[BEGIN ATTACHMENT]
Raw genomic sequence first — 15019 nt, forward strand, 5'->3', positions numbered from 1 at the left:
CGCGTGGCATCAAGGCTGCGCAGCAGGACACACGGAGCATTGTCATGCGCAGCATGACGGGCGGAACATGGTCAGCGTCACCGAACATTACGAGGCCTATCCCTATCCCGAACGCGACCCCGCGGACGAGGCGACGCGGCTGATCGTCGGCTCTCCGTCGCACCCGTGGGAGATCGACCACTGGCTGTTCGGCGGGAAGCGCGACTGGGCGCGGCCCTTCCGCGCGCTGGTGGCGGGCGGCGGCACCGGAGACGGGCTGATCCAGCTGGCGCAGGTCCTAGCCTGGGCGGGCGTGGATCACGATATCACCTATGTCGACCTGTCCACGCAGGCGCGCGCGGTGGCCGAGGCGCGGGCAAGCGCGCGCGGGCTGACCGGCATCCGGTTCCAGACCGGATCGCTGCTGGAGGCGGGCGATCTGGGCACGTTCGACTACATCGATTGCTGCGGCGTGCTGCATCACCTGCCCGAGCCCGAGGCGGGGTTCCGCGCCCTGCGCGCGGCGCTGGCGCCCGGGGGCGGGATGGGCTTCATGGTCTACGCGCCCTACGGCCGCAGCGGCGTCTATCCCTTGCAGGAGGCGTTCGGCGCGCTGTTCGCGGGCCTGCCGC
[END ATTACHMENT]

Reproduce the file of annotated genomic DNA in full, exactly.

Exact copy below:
Raw genomic sequence first — 15019 nt, forward strand, 5'->3', positions numbered from 1 at the left:
CGCGTGGCATCAAGGCTGCGCAGCAGGACACACGGAGCATTGTCATGCGCAGCATGACGGGCGGAACATGGTCAGCGTCACCGAACATTACGAGGCCTATCCCTATCCCGAACGCGACCCCGCGGACGAGGCGACGCGGCTGATCGTCGGCTCTCCGTCGCACCCGTGGGAGATCGACCACTGGCTGTTCGGCGGGAAGCGCGACTGGGCGCGGCCCTTCCGCGCGCTGGTGGCGGGCGGCGGCACCGGAGACGGGCTGATCCAGCTGGCGCAGGTCCTAGCCTGGGCGGGCGTGGATCACGATATCACCTATGTCGACCTGTCCACGCAGGCGCGCGCGGTGGCCGAGGCGCGGGCAAGCGCGCGCGGGCTGACCGGCATCCGGTTCCAGACCGGATCGCTGCTGGAGGCGGGCGATCTGGGCACGTTCGACTACATCGATTGCTGCGGCGTGCTGCATCACCTGCCCGAGCCCGAGGCGGGGTTCCGCGCCCTGCGCGCGGCGCTGGCGCCCGGGGGCGGGATGGGCTTCATGGTCTACGCGCCCTACGGCCGCAGCGGCGTCTATCCCTTGCAGGAGGCGTTCGGCGCGCTGTTCGCGGGCCTGCCGC